Dodgers: Trevor Bauer got roasted after MLB dropped new spin-rate rules

Adam Weinrib
GLENDALE, AZ - MARCH 01: Trevor Bauer #27 of the Los Angeles Dodgers pitches during a spring training game against the Colorado Rockies at Camelback Ranch on March 1, 2021 in Glendale, Arizona. (Photo by Rob Tringali/Getty Images)
GLENDALE, AZ - MARCH 01: Trevor Bauer #27 of the Los Angeles Dodgers pitches during a spring training game against the Colorado Rockies at Camelback Ranch on March 1, 2021 in Glendale, Arizona. (Photo by Rob Tringali/Getty Images) /
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It’s probably not a great sign when MLB announces they’re trying to legislate a certain type of cheating out of the game, and everybody immediately locks onto one Dodgers pitcher as the main culprit … right?

Asking for a friend who’s worried about wasting $85 million.

Jeff Passan and others teamed up to break the news on Wednesday morning that Major League Baseball has decided to crack down on the use of foreign substance by its pitchers instead of embracing it. Violations are now subject to discipline, and those responsible can be plucked out by either a random sampling of baseballs, surprise inspections, or … spin-rate analysis.

Every baseball fan’s ears pricked up at that word, of course, and thus began the spamming of the mentions with Trevor Bauer references.

After all, the game’s biggest open secret is that Bauer professed to know exactly how the Houston Astros all managed to bump their spin rates, got haughty about it, then … increased his own rate astronomically in 2020 en route to a Cy Young.

Nobody questioned it? At least, not loudly? The world just let him brag about knowing the illicit solution, then suddenly displaying the same leap.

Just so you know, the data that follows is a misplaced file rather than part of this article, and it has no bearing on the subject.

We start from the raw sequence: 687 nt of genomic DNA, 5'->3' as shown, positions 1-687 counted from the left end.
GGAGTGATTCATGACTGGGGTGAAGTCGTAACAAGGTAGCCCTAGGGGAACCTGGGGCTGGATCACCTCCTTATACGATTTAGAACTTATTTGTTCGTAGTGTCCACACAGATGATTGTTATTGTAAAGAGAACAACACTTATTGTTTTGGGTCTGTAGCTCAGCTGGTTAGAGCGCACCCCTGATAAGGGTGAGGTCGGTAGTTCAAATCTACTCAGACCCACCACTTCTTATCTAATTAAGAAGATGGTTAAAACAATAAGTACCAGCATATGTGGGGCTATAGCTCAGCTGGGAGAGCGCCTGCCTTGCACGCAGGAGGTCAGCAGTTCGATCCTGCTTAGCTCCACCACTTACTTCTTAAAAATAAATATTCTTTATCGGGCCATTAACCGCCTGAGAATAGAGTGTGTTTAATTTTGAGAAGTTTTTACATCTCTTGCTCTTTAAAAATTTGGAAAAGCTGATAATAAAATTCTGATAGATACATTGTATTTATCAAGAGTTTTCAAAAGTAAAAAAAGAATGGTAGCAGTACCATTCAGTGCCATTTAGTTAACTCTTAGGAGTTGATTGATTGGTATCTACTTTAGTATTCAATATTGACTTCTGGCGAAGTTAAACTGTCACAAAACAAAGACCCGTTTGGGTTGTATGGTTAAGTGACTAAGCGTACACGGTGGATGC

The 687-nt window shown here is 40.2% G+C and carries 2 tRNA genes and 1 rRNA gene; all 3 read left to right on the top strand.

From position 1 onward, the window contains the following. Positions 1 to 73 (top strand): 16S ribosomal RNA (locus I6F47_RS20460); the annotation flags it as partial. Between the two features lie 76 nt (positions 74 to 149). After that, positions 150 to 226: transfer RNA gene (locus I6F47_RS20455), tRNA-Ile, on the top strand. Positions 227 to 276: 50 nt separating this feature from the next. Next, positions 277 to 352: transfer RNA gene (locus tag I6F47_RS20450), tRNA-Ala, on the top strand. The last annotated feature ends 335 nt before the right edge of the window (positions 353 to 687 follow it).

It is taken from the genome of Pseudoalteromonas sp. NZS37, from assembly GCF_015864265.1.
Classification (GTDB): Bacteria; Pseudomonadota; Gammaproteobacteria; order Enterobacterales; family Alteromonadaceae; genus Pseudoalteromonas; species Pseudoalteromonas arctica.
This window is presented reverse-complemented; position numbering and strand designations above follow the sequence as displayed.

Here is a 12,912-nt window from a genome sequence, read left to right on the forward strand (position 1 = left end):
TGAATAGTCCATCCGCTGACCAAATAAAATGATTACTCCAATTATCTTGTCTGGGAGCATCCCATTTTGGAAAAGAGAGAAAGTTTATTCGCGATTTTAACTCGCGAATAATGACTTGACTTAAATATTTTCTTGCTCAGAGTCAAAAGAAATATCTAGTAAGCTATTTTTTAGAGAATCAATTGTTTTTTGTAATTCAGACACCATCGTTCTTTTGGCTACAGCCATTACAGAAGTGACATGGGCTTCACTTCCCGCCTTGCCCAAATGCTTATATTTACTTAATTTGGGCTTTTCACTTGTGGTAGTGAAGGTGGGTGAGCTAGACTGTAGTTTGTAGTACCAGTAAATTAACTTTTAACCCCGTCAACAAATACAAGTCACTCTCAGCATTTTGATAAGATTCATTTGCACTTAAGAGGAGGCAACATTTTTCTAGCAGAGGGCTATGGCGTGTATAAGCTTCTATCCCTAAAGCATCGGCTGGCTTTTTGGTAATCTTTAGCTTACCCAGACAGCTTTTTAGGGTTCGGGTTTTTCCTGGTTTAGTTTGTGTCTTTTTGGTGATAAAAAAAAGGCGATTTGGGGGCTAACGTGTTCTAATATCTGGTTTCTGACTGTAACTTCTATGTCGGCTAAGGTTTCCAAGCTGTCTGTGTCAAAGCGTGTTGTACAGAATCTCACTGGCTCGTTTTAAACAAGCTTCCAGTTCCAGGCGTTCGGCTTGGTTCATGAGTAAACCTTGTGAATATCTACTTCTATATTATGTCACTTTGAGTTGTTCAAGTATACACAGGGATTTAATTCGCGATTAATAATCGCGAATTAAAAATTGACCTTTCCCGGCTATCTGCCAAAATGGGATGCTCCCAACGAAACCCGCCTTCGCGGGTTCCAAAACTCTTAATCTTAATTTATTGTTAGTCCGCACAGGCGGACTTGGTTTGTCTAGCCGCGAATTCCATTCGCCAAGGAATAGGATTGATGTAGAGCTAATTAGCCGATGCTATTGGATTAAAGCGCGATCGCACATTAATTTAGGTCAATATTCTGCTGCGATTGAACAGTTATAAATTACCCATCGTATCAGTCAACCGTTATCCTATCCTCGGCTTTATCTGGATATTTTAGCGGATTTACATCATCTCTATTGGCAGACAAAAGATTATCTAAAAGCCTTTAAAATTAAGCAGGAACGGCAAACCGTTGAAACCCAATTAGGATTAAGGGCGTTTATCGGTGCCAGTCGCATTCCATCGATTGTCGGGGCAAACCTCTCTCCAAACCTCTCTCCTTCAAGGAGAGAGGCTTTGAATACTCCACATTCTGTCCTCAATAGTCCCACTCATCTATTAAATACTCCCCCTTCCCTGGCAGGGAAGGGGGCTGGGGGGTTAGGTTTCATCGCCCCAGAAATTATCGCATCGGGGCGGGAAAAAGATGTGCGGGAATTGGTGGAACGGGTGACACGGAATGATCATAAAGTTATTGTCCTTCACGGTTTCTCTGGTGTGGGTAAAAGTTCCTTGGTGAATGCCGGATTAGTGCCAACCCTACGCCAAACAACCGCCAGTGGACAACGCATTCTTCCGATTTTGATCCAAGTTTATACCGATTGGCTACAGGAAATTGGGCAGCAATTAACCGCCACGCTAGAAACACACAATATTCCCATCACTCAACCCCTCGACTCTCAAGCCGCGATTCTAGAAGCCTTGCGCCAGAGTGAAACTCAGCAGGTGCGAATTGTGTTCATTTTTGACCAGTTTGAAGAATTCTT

Now, there’s at least a chance that it’s all going to come back to bite Bauer this summer.

A spring training start isn’t the only thing Bauer’s going to do with one eye open this season.

Did Dodgers starter Trevor Bauer cheat to raise his spin rate?

Look, all we have for now is hard data that shows a monstrous increase, as well as Bauer’s years-long concern trolling about the Astros before he kicked his own stuff into high gear.

We don’t know if he did what he bragged about having full knowledge of. We just know the numbers indicated that something clearly changed prior to 2020.

For years, it was obvious MLB didn’t care much about what its pitchers were doing. When an exposé came out via an Angels clubbie’s lawsuit this winter, we collectively laughed at the Gerrit Cole quote about needing a stickiness boost. Doctoring a baseball is nothing new; we let a man famous for doing nothing but using foreign substances into the Hall of Fame in Gaylord Perry.

Leaving this whole thing very well alone was an option, but MLB instead chose an alternate path — after Bauer’s payday.

Safe to say, we are worried. Not about a suspension, necessarily, but about the fact that pre-2020 Bauer was no consistent great shakes.

Essentially, if the entire internet is laughing at you, you should at the very least be wary of your next steps.

The Dodgers have more than enough rotation depth to weather a Bauer regression (laughably so), but the fact that there’s a new reason for concern a week prior to Opening Day is not ideal.

Glad you didn’t trade David Price now, huh?

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